by Mark Belair Mark Belair

Mark Belair's poems have appeared in numerous journals, including Atlanta Review, Fulcrum, Harvard Review, Michigan Quarterly Review, Poetry East, The South Carolina Review, and The Sun. His books include the collection While We're Waiting (Aldrich Press, 2013) and two chapbook collections: Walk With Me (Parallel Press of the University of Wisconsin at Madison, 2012) and Night Watch (forthcoming from Finishing Line Press). For more information, please visit

summery as the days have been / it's only when you drive up the steep mountain road and feel /
at the same outcropping of granite as every year / cooler air infiltrating the car's closed interior /
and you pull up to the generations-old family lake cabin / and open the car door and step out into
the same earthy dampness you remember from since forever / remember along with the familiar
slap of water against the wooden dock / and smell of gasoline for the dinghy motor wafting from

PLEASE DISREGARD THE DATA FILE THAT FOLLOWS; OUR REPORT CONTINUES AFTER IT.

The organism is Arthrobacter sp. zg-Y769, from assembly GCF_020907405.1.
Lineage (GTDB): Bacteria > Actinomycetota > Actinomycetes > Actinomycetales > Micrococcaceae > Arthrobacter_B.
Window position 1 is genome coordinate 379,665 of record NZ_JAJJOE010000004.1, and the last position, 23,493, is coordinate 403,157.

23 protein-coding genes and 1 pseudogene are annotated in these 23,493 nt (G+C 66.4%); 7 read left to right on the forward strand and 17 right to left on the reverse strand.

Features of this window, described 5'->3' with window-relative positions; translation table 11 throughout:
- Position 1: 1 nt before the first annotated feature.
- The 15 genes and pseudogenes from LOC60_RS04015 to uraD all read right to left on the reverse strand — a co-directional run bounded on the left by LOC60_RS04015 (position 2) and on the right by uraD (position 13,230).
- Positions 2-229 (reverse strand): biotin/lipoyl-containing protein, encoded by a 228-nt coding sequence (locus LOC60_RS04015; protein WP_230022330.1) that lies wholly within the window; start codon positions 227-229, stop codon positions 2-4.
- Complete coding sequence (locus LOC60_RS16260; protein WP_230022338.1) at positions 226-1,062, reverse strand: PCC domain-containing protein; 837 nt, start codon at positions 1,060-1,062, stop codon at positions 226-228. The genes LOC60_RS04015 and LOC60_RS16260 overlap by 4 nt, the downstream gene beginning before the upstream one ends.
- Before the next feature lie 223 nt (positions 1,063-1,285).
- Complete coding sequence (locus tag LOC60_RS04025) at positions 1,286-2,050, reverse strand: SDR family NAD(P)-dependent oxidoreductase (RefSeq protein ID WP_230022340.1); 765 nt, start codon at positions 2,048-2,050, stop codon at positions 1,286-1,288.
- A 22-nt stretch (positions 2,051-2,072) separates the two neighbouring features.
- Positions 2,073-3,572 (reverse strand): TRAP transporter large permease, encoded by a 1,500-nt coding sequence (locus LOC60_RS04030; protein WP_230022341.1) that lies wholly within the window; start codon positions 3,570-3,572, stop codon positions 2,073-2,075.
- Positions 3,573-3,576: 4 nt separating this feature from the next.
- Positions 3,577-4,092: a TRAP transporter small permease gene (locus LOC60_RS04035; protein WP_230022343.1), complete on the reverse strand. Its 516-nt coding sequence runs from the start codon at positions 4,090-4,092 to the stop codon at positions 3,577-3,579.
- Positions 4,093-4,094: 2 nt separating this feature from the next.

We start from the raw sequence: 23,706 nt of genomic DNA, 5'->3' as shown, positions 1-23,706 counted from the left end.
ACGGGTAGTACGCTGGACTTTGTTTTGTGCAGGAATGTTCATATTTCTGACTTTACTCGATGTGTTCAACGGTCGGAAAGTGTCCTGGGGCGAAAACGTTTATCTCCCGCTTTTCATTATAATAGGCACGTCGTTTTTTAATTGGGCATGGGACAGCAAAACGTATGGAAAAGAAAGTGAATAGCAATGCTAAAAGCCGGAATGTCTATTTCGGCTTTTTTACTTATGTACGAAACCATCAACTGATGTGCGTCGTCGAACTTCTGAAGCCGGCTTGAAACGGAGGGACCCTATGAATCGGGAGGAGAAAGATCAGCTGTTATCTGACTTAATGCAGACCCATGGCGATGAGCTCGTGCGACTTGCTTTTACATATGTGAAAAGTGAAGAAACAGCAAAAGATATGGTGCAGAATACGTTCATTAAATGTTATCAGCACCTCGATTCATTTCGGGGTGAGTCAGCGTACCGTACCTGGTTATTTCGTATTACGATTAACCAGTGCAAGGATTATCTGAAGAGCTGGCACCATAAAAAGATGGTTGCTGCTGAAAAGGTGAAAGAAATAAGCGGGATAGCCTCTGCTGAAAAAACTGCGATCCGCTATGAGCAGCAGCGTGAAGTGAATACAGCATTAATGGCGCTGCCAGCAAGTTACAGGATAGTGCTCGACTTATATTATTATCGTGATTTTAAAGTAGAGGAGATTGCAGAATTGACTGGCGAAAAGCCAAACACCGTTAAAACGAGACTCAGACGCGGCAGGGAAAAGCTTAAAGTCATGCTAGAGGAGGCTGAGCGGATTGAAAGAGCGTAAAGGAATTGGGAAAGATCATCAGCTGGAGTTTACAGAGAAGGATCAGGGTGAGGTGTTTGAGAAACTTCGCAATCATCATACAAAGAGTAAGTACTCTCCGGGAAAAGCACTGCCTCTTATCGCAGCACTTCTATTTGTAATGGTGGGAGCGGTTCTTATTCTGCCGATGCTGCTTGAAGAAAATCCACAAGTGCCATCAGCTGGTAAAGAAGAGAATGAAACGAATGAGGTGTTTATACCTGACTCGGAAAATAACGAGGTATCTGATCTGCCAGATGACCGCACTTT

the dented metal shed / and you find / though it's only late afternoon / that you and your wife and
kids all need sweatshirts so you dig them out of bags / and you turn the rusty lock and

enter the cabin with its standing chill / the furniture dew-slicked and more unsteady and mouse-
nibbled than last year / the same pointless paperbacks more swollen / and after a quick dinner of
cold food you brought you

light a campfire and make hot chocolate to warm everybody up / the darkness deepening until
it seeps into the family circle / so you douse the fire and get everyone settled in bed and crawl
into your own clammy / clinging sheets / all ears

to the nighttime sounds of foraging animals and misguided moths pelting screens / alive to the
aliveness swarming the porous / moldering cabin / it's only then / shivering / that you know /
for this is the marker moment your memory has kept vivid from when you were a kid young as
your own / one of whom / in fact / now calls out because scared / that the murky / mysterious /
chilling / underbelly of summer / is here

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